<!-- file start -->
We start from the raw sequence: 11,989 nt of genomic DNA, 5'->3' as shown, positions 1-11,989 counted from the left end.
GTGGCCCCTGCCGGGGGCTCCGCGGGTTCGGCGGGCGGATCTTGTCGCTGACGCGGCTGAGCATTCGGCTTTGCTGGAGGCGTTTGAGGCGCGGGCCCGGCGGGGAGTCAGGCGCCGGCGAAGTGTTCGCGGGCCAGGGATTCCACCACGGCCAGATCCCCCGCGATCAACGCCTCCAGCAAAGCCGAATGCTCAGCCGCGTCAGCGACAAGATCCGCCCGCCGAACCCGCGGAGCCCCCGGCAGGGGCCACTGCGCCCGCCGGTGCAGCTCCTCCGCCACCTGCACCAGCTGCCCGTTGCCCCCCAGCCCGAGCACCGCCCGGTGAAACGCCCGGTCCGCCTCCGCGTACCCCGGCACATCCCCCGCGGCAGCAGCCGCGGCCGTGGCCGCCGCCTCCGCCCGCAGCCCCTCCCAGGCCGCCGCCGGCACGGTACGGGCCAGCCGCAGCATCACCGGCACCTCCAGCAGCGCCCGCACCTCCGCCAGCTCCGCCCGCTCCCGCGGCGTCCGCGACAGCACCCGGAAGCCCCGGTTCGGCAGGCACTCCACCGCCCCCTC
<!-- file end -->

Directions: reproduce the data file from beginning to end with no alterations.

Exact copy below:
We start from the raw sequence: 11,989 nt of genomic DNA, 5'->3' as shown, positions 1-11,989 counted from the left end.
GTGGCCCCTGCCGGGGGCTCCGCGGGTTCGGCGGGCGGATCTTGTCGCTGACGCGGCTGAGCATTCGGCTTTGCTGGAGGCGTTTGAGGCGCGGGCCCGGCGGGGAGTCAGGCGCCGGCGAAGTGTTCGCGGGCCAGGGATTCCACCACGGCCAGATCCCCCGCGATCAACGCCTCCAGCAAAGCCGAATGCTCAGCCGCGTCAGCGACAAGATCCGCCCGCCGAACCCGCGGAGCCCCCGGCAGGGGCCACTGCGCCCGCCGGTGCAGCTCCTCCGCCACCTGCACCAGCTGCCCGTTGCCCCCCAGCCCGAGCACCGCCCGGTGAAACGCCCGGTCCGCCTCCGCGTACCCCGGCACATCCCCCGCGGCAGCAGCCGCGGCCGTGGCCGCCGCCTCCGCCCGCAGCCCCTCCCAGGCCGCCGCCGGCACGGTACGGGCCAGCCGCAGCATCACCGGCACCTCCAGCAGCGCCCGCACCTCCGCCAGCTCCGCCCGCTCCCGCGGCGTCCGCGACAGCACCCGGAAGCCCCGGTTCGGCAGGCACTCCACCGCCCCCTC